Thursday, February 15, 2007

New Year, Pneu-monia

So for the third time in three months, I find myself ill.

This one was probably the sickest I've ever been with a diagnosis of full-on pneumonia. It came at the worst possible time, as the entire family (including my parents visiting from England) all came down with bronchitis and a fever at the least. The highlight was some pretty spectacular hallucinations before my own fever broke.

Needless to say this took the edge off the good news that I had a publisher and an agent show some interest in TWIMCT within 24 hours of each other. The agent now has the first 50-odd pages to look at; the publisher should be top of the 'nicest people in the business' list. That said, no concrete publishing or representing so far.

My recovery will be complete in a day or two, but I am in no mood to leave the house. Yesterday I stupidly ventured out to the store and ended up wasting $40 worth of gas as I skidded up and down the drive in the minivan for 20 minutes.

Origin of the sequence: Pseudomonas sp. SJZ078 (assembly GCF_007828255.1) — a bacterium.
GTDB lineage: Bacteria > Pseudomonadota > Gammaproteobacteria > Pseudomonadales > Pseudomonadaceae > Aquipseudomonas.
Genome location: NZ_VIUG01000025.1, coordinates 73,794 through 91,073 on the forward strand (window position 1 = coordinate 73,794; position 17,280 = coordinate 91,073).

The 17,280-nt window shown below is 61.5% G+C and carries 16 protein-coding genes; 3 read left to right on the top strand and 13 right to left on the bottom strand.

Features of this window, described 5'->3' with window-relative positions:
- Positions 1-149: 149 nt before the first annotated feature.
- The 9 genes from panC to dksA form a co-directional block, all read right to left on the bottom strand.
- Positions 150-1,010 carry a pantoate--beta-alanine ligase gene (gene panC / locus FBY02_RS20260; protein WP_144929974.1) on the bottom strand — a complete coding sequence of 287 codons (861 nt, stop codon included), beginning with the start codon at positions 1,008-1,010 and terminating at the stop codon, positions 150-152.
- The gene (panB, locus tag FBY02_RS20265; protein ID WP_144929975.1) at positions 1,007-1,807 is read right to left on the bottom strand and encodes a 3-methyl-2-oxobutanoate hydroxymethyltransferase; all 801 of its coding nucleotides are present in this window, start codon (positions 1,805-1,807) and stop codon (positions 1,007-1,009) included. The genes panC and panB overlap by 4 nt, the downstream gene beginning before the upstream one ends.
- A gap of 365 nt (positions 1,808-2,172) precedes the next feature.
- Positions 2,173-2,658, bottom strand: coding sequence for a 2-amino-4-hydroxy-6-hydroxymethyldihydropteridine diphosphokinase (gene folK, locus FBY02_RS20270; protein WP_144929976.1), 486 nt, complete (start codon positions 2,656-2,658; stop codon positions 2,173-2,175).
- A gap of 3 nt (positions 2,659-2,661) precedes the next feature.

Tuesday, February 06, 2007


Did someone whisper the word "progress?" I'm far too scared to talk about the recent developments (of which there are two, both arriving within 24 hours of each other) out loud, but if you want to know, you know how to get hold of me...

Tuesday, January 30, 2007

January in a nutshell

The first month of the year is done (clearly I don't have a lot of faith in tomorrow), so I present my summary of January in the form of a list of numbers.

1 - the number of rejections received from agents this month.

6 - the number of goals I scored during my Sunday morning soccer games.

4 - the number of stories I wrote that were published in the Town Journal newspaper.

60 - the number of party invitations sent out to our kids birthday parties to be held next month.

1 - the number of feature-length movies I watched this month (King Kong)

7 - the number of days it took me to watch it in its entirety.

6.45 - the time in the evening I took the kids and myself to bed lst night due to the revenge of the stomach bug that's 'doing the rounds.'

0 - the number of pages I have written in the new book I'm working on.